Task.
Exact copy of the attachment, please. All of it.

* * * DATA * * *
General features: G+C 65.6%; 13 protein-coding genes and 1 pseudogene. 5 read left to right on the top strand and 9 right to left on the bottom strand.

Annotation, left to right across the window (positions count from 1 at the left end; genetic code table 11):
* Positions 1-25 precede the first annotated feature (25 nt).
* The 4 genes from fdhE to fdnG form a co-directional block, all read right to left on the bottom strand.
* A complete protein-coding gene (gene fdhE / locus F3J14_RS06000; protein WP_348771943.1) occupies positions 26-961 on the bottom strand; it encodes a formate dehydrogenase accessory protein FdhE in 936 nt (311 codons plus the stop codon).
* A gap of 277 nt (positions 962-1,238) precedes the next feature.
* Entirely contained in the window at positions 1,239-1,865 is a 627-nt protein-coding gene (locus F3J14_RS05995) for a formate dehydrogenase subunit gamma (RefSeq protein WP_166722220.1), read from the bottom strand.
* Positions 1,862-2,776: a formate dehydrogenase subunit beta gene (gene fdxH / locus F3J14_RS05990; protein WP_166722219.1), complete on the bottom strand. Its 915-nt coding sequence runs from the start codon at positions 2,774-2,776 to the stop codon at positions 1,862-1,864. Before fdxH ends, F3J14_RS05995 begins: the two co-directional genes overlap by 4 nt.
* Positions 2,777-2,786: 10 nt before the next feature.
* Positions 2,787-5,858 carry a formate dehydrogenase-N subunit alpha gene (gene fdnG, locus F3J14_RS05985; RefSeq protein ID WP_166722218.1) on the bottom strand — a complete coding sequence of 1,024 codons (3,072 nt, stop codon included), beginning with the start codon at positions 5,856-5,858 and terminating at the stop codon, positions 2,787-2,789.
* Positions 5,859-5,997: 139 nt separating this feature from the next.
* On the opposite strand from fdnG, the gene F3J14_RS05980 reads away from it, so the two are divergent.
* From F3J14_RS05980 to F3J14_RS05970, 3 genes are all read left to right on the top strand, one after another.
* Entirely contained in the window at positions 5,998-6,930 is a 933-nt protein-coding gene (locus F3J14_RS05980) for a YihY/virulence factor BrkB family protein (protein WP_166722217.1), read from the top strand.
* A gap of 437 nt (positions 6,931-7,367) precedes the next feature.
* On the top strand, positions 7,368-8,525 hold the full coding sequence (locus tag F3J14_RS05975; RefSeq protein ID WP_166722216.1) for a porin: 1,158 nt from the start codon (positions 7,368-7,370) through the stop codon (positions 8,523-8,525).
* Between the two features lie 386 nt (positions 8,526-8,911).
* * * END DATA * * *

General features: G+C 65.6%; 13 protein-coding genes and 1 pseudogene. 5 read left to right on the top strand and 9 right to left on the bottom strand.

Annotation, left to right across the window (positions count from 1 at the left end; genetic code table 11):
* Positions 1-25 precede the first annotated feature (25 nt).
* The 4 genes from fdhE to fdnG form a co-directional block, all read right to left on the bottom strand.
* A complete protein-coding gene (gene fdhE / locus F3J14_RS06000; protein WP_348771943.1) occupies positions 26-961 on the bottom strand; it encodes a formate dehydrogenase accessory protein FdhE in 936 nt (311 codons plus the stop codon).
* A gap of 277 nt (positions 962-1,238) precedes the next feature.
* Entirely contained in the window at positions 1,239-1,865 is a 627-nt protein-coding gene (locus F3J14_RS05995) for a formate dehydrogenase subunit gamma (RefSeq protein WP_166722220.1), read from the bottom strand.
* Positions 1,862-2,776: a formate dehydrogenase subunit beta gene (gene fdxH / locus F3J14_RS05990; protein WP_166722219.1), complete on the bottom strand. Its 915-nt coding sequence runs from the start codon at positions 2,774-2,776 to the stop codon at positions 1,862-1,864. Before fdxH ends, F3J14_RS05995 begins: the two co-directional genes overlap by 4 nt.
* Positions 2,777-2,786: 10 nt before the next feature.
* Positions 2,787-5,858 carry a formate dehydrogenase-N subunit alpha gene (gene fdnG, locus F3J14_RS05985; RefSeq protein ID WP_166722218.1) on the bottom strand — a complete coding sequence of 1,024 codons (3,072 nt, stop codon included), beginning with the start codon at positions 5,856-5,858 and terminating at the stop codon, positions 2,787-2,789.
* Positions 5,859-5,997: 139 nt separating this feature from the next.
* On the opposite strand from fdnG, the gene F3J14_RS05980 reads away from it, so the two are divergent.
* From F3J14_RS05980 to F3J14_RS05970, 3 genes are all read left to right on the top strand, one after another.
* Entirely contained in the window at positions 5,998-6,930 is a 933-nt protein-coding gene (locus F3J14_RS05980) for a YihY/virulence factor BrkB family protein (protein WP_166722217.1), read from the top strand.
* A gap of 437 nt (positions 6,931-7,367) precedes the next feature.
* On the top strand, positions 7,368-8,525 hold the full coding sequence (locus tag F3J14_RS05975; RefSeq protein ID WP_166722216.1) for a porin: 1,158 nt from the start codon (positions 7,368-7,370) through the stop codon (positions 8,523-8,525).
* Between the two features lie 386 nt (positions 8,526-8,911).